Phunware is a company that has largely posted losses. According to the Wall Street Journal, the company lost almost $26 million in 2017 and another $3 million during the first half of 2018. Nonetheless, the last couple of months have seen wild trading for PHUN.…
Phunware is a company that has largely posted losses. According to the Wall Street Journal, the company lost almost $26 million in 2017 and another $3 million during the first half of 2018. Nonetheless, the last couple of months have seen wild trading for PHUN.
PHUN rose from a long-running average of $10 per share at the end of December to a blip 52-week of $550 by the middle of January. The problem? Only 144,000 shares were actually trading. NASDAQ requires a minimum of 1 million publicly available shares, but this figure can include restricted shares. The majority of Phunware’s stock was not available for trading, meaning, much like Bitcoin, the actual liquidity of the symbol was very unclear to traders.
The spike to $550 was so quick it didn’t register on most candles, but NASDAQ and the Wall Street Journal both recorded the anomaly. PHUN closed at $157 on that day (January 10th.) The Austin-based company announced last June that it was planning to launch a digital currency, which is part of what fueled speculation about the company’s turnaround. Randall Crowder, COO of Phunware, said at the time:
We want to create the first fully compliant, gold-plated cryptocurrency that everyone else can point to. We welcome regulation (and) we welcome scrutiny.
Phunware is primarily a mobile app development firm. An anonymous former employee said in a 1-star review of the company that it “needs focus,” among other complaints.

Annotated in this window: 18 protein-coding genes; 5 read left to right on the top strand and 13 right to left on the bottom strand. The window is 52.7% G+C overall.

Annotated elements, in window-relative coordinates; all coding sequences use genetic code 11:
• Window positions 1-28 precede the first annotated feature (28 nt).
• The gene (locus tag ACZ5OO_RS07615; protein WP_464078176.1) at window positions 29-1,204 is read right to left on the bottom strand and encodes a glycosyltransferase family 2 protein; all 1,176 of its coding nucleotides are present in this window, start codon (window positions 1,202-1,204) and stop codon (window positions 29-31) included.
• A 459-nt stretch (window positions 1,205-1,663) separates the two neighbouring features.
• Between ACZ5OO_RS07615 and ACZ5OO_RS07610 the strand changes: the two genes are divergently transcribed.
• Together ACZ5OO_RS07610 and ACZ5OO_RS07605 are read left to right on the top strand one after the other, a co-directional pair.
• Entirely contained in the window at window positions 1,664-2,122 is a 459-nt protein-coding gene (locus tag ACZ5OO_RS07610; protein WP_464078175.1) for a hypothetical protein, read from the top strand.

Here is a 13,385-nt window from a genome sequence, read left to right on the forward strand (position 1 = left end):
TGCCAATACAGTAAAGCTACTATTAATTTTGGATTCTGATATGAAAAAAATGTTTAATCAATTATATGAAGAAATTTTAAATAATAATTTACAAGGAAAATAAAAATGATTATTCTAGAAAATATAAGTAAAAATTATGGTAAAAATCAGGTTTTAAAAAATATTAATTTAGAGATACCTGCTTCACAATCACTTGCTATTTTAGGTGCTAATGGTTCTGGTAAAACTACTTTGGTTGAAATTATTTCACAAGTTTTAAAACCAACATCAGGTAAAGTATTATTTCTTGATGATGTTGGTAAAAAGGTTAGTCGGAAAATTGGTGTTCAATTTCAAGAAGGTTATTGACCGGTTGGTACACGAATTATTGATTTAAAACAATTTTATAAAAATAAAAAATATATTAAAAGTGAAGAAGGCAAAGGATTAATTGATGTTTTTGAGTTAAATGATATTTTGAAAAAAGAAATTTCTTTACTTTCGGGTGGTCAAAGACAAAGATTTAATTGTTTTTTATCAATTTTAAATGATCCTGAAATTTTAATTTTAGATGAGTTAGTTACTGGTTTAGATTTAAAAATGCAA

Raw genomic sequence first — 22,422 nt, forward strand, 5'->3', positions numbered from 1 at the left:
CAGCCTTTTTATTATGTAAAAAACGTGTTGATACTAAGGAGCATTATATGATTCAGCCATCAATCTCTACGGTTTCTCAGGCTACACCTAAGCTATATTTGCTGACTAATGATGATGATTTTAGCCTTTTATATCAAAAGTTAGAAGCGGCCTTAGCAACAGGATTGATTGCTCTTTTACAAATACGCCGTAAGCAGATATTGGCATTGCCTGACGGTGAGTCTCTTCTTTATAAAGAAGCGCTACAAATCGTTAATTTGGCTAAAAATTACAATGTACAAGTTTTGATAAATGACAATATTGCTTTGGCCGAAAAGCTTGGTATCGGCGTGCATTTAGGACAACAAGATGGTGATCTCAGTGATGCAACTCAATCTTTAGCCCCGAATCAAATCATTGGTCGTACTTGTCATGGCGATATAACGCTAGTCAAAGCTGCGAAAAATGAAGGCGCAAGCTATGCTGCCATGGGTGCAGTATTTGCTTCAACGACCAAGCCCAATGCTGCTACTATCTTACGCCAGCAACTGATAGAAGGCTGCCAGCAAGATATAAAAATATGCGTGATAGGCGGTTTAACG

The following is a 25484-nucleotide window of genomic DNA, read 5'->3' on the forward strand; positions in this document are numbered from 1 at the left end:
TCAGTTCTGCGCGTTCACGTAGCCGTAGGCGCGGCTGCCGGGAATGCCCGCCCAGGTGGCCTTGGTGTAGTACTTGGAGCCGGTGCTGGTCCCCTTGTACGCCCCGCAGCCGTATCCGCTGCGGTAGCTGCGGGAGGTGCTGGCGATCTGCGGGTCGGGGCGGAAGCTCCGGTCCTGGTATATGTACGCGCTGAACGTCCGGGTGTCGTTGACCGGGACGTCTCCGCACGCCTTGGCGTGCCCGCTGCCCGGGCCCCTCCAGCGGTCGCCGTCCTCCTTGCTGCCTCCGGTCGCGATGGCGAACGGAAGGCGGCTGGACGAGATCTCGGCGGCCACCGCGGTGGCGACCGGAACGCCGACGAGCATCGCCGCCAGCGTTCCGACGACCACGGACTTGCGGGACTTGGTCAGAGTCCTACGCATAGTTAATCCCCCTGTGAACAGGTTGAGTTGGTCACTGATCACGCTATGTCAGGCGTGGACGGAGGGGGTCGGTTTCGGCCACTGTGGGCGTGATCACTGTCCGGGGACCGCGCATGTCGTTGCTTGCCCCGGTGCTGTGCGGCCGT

The firm found its way to NASDAQ through a “blank check” acquisition. In such an acquisition, funds are raised with the intention of acquiring an existing company and taking it public. According to WSJ, NASDAQ is the favorite exchange for such listings.
Limited access to public shares creates an unrealistic per-share price. The dirty open secret of crypto trading is that many bitcoins are never traded. If every Bitcoin in existence were available on exchanges, it’s hard to know where the price would actually stand.
The effect is more extreme on the regular stock market, however. As demonstrated by PHUN and another company called Organogenesis Holdings Inc. (ORGO), limited share availability can lead to insane price swings. The WSJ says:
Organogenesis Holdings Inc., a developer of surgical and sports-medicine products, resumed trading Jan. 8 after merging with a SPAC late last year. The stock opened the following day at $15.60 a share and rose to an intraday high of $310.90 before closing at $82.35. Just 28,209 shares changed hands that day, according to FactSet.
Phunware filed to have an additional 21 million shares made publicly available on February 5th. The stock’s brief bubble appears to be over. At press time, it was trading under $100. CEO Alan Knitowski acknowledged the share imbalance as a driver in share price, saying:
If you have a supply-demand imbalance because all the other shares are locked up for six months and the warrants are un-exercisable, you can see these kinds of things happen.
An auditor concluded prior to PHUN’s acquisition that there was “substantial doubt” about its ability to remain solvent.
For its part, NASDAQ is moving to mitigate the problem by changing the rules. Soon, NASDAQ wants to dictate that restricted stocks not count toward the minimum shares required to list. The SEC has to approve that decision, which, being in the interest of the public, seems likely.
Last modified: January 10, 2020 3:08 PM UTC